Google AppEngine in Practice

It’s now been about a month since I initially launched my project build on Vaadin, Spring and Google AppEngine. I’m currently trying to create monthly releases where I fix a few bugs and add on some functionality. I’ve also gotten a little more experience with what works and what doesn’t, so here’s a short overview of things to keep in mind when (considering) developing for Google AppEngine. It’s mostly about the Datastore.

The Datastore

Like me, you probably come from a background of relational databases. You’re probably using JPA, most likely with Hibernate. And you might have Spring configured to deal with the transaction handling.

No matter what you might think: Google’s Datastore is completely different.

At first glance, the Google AppEngine’s datastore documents make it look like this is just your normal database. It is not.

If you dive deeper into the documents, you’ll begin to notice the differences, but because you started of optimistic, it’s going to hurt. As soon as you run into a thing called “entity groups” and are creating your indexes, you’ll know what I mean. And trust me, you don’t want to run into entity groups when you think you’re almost done.

I’ve found that Spring’s transaction handling is of little use. If you’re updating multiple entities from different groups inside the same transaction, you’re toast. It might be possible to configure it correctly, but I doubt it and I’ve given up anyway.

I also decided to use JDO because that seems what Google likes. I’m not sure if this was a good decision, because it looks like, but is not quite JPA.

App Engine Versioning

I love the way Google AppEngine does versioning. I don’t think it’s documented anywhere, but it is as easy as it can get. It works very well though. You can deploy a new version and test it on the AppEngine servers and your users won’t know a thing.

If you’re happy, you just flip the switch and you’re done.

One thing to watch out for is (again) the datastore. It is shared between versions. So you need to make sure you can handle old dataformats in the new version. I haven’t really looked into this yet, but I don’t think it’s possible to execute an “upgrade” script. I also don’t know how that would work with older versions that are still running.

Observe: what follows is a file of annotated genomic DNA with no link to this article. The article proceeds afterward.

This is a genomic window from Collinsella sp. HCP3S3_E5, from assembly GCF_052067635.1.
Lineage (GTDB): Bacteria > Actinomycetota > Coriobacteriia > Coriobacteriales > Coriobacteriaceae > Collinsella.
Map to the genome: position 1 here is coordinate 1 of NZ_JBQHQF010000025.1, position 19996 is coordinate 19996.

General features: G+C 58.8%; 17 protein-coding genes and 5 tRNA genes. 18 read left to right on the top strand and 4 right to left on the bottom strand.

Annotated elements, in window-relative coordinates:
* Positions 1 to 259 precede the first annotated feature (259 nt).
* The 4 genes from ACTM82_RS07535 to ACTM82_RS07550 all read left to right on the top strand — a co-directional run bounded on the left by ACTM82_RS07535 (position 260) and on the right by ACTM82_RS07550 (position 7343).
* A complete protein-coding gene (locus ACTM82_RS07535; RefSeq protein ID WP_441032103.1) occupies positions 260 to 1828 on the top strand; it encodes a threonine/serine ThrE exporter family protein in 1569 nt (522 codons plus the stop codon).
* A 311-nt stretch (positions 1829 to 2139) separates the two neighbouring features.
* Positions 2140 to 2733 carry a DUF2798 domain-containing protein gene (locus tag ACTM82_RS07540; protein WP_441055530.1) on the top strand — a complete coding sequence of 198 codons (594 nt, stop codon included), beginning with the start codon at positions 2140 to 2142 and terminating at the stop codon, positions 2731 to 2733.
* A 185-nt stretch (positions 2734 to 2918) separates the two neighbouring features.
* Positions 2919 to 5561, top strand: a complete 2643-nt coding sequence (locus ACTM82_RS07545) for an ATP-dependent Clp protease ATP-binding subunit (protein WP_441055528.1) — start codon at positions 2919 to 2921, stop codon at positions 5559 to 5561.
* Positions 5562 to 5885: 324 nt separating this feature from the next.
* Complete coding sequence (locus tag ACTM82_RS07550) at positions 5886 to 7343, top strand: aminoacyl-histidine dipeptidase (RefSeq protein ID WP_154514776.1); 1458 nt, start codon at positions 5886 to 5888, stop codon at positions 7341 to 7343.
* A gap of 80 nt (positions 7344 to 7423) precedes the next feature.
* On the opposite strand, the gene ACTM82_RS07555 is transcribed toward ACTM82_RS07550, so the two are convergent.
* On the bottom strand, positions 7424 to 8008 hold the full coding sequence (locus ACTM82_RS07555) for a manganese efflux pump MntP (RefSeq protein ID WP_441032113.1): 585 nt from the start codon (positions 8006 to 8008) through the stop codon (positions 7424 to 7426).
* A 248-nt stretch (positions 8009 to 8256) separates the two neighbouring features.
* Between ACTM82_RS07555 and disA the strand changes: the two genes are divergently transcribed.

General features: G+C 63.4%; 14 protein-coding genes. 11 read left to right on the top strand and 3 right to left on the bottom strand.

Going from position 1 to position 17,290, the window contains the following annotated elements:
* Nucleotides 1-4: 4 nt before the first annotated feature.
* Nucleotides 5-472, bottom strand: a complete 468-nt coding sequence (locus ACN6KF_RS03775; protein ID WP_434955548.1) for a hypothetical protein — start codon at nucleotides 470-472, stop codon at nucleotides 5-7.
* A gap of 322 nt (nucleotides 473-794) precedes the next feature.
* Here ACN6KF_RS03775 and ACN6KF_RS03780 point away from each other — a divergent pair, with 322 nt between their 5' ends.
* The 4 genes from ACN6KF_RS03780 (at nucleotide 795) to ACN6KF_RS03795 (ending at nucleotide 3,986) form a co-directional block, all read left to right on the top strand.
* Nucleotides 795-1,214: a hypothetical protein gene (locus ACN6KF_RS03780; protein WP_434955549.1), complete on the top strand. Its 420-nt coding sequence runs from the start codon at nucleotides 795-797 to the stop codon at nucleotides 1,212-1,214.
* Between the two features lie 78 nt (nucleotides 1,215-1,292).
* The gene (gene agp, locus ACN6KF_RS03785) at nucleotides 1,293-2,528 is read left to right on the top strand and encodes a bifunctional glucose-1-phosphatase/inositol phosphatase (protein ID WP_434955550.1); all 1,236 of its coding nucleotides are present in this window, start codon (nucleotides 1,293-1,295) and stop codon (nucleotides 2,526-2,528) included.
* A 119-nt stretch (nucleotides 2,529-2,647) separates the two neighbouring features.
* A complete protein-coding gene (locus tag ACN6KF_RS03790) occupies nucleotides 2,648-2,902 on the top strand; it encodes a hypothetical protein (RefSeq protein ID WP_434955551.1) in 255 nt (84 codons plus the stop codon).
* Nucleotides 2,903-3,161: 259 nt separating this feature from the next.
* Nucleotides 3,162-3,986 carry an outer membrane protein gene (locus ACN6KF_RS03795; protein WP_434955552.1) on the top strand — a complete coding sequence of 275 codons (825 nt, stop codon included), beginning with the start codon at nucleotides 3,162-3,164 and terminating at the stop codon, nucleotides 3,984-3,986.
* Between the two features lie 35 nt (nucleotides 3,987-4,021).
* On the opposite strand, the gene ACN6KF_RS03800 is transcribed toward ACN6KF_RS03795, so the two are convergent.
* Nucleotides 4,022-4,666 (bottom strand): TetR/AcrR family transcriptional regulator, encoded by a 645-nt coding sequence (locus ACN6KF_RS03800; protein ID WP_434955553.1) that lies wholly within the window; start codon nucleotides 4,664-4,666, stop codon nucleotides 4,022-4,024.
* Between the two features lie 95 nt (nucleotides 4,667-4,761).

Developer Tools

I’ve decided to throw out Spring in the fairly short run and most likely Maven in the longer run. Maintaining their respective configurations is such a pain that I don’t want to bother with them anymore.

I can’t seem to configure Spring’s annotation driven configuration in Eclipse correctly. From time to time it just stops injecting the dependencies for no good reason. The only way out is a complete rebuild of the project, which takes time. And, as mentioned above, I no longer use Spring’s transaction handling.

The only thing I might keep using is Spring security. I haven’t really decided on that one yet.

As far as Maven is concerned, I’m really growing tired of Maven’s xml syntax. But most importantly, none of Google’s tools properly support Maven and it appears this isn’t going to change. I’ve started developing custom GWT widgets and the GWT Eclipse plugin has even more issues with Maven than the AppEngine plugin did.

So, right now it looks like it’s byebye Maven and I might try a “lighter” dependency management approach.


You might get the impression Google App Engine is a lot of work. And it is, but not more than most other application servers. There is one advantage to Google App Engine I haven’t mentioned and it’s a major one. The hosting is pain free. It just works. No need to watch uptimes or fear traffic spikes. No messing around with Apache config files, Linux config files, etc. And it’s free to get started.

I’d love to hear other Google App Engine experiences, that’s why I have comments enabled 🙂